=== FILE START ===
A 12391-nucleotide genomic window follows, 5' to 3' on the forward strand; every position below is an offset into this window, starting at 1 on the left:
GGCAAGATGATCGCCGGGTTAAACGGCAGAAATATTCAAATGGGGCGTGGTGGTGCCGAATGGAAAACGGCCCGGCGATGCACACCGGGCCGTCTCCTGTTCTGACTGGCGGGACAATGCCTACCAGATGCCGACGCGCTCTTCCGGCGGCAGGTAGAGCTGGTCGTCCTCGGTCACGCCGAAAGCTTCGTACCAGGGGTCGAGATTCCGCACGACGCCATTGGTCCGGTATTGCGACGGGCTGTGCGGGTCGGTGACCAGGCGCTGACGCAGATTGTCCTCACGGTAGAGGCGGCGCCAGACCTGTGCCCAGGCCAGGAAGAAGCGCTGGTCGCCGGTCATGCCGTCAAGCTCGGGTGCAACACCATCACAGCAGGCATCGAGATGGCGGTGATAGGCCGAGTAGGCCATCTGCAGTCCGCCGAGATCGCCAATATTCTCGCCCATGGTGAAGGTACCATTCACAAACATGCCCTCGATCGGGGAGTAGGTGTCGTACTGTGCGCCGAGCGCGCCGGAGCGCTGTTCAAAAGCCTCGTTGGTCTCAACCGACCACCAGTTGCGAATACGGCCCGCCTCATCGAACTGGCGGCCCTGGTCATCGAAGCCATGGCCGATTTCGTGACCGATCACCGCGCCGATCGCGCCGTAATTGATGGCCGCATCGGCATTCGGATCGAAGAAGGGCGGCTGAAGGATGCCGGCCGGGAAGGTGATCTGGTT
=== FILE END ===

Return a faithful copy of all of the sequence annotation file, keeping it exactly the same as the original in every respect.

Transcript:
A 12391-nucleotide genomic window follows, 5' to 3' on the forward strand; every position below is an offset into this window, starting at 1 on the left:
GGCAAGATGATCGCCGGGTTAAACGGCAGAAATATTCAAATGGGGCGTGGTGGTGCCGAATGGAAAACGGCCCGGCGATGCACACCGGGCCGTCTCCTGTTCTGACTGGCGGGACAATGCCTACCAGATGCCGACGCGCTCTTCCGGCGGCAGGTAGAGCTGGTCGTCCTCGGTCACGCCGAAAGCTTCGTACCAGGGGTCGAGATTCCGCACGACGCCATTGGTCCGGTATTGCGACGGGCTGTGCGGGTCGGTGACCAGGCGCTGACGCAGATTGTCCTCACGGTAGAGGCGGCGCCAGACCTGTGCCCAGGCCAGGAAGAAGCGCTGGTCGCCGGTCATGCCGTCAAGCTCGGGTGCAACACCATCACAGCAGGCATCGAGATGGCGGTGATAGGCCGAGTAGGCCATCTGCAGTCCGCCGAGATCGCCAATATTCTCGCCCATGGTGAAGGTACCATTCACAAACATGCCCTCGATCGGGGAGTAGGTGTCGTACTGTGCGCCGAGCGCGCCGGAGCGCTGTTCAAAAGCCTCGTTGGTCTCAACCGACCACCAGTTGCGAATACGGCCCGCCTCATCGAACTGGCGGCCCTGGTCATCGAAGCCATGGCCGATTTCGTGACCGATCACCGCGCCGATCGCGCCGTAATTGATGGCCGCATCGGCATTCGGATCGAAGAAGGGCGGCTGAAGGATGCCGGCCGGGAAGGTGATCTGGTT